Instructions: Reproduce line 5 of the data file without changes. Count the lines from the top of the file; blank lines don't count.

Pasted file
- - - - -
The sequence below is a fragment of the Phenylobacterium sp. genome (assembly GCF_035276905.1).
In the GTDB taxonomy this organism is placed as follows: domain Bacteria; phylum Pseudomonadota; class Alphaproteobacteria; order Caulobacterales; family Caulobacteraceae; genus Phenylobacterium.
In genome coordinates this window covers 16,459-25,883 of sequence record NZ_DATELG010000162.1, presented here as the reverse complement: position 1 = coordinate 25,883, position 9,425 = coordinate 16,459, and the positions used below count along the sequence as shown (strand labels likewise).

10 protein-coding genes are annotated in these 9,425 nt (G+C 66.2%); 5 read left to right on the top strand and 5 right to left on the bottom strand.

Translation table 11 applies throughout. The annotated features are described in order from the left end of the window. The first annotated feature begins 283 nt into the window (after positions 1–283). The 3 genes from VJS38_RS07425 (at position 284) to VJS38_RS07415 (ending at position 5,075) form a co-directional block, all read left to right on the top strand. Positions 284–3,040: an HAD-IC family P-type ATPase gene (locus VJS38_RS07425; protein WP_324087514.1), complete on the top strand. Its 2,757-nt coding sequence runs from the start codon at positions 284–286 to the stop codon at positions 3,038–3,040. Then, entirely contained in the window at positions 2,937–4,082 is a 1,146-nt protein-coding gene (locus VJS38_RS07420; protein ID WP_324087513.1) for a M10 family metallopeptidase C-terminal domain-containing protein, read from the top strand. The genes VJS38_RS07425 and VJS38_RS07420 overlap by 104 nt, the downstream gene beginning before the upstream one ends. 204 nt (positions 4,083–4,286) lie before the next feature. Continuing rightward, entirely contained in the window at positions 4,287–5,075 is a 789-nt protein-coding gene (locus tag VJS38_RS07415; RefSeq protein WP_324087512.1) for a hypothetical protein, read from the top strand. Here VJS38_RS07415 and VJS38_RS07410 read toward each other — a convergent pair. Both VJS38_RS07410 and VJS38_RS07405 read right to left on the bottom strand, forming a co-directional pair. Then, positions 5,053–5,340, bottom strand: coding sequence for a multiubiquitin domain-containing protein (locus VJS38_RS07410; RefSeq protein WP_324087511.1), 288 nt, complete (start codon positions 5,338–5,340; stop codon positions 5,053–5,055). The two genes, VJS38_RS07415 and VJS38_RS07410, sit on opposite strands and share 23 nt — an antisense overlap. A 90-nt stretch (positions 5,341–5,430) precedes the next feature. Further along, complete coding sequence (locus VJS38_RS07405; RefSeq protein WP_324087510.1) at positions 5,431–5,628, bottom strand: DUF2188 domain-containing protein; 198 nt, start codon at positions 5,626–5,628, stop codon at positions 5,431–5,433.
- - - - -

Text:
Translation table 11 applies throughout. The annotated features are described in order from the left end of the window. The first annotated feature begins 283 nt into the window (after positions 1–283). The 3 genes from VJS38_RS07425 (at position 284) to VJS38_RS07415 (ending at position 5,075) form a co-directional block, all read left to right on the top strand. Positions 284–3,040: an HAD-IC family P-type ATPase gene (locus VJS38_RS07425; protein WP_324087514.1), complete on the top strand. Its 2,757-nt coding sequence runs from the start codon at positions 284–286 to the stop codon at positions 3,038–3,040. Then, entirely contained in the window at positions 2,937–4,082 is a 1,146-nt protein-coding gene (locus VJS38_RS07420; protein ID WP_324087513.1) for a M10 family metallopeptidase C-terminal domain-containing protein, read from the top strand. The genes VJS38_RS07425 and VJS38_RS07420 overlap by 104 nt, the downstream gene beginning before the upstream one ends. 204 nt (positions 4,083–4,286) lie before the next feature. Continuing rightward, entirely contained in the window at positions 4,287–5,075 is a 789-nt protein-coding gene (locus tag VJS38_RS07415; RefSeq protein WP_324087512.1) for a hypothetical protein, read from the top strand. Here VJS38_RS07415 and VJS38_RS07410 read toward each other — a convergent pair. Both VJS38_RS07410 and VJS38_RS07405 read right to left on the bottom strand, forming a co-directional pair. Then, positions 5,053–5,340, bottom strand: coding sequence for a multiubiquitin domain-containing protein (locus VJS38_RS07410; RefSeq protein WP_324087511.1), 288 nt, complete (start codon positions 5,338–5,340; stop codon positions 5,053–5,055). The two genes, VJS38_RS07415 and VJS38_RS07410, sit on opposite strands and share 23 nt — an antisense overlap. A 90-nt stretch (positions 5,341–5,430) precedes the next feature. Further along, complete coding sequence (locus VJS38_RS07405; RefSeq protein WP_324087510.1) at positions 5,431–5,628, bottom strand: DUF2188 domain-containing protein; 198 nt, start codon at positions 5,626–5,628, stop codon at positions 5,431–5,433.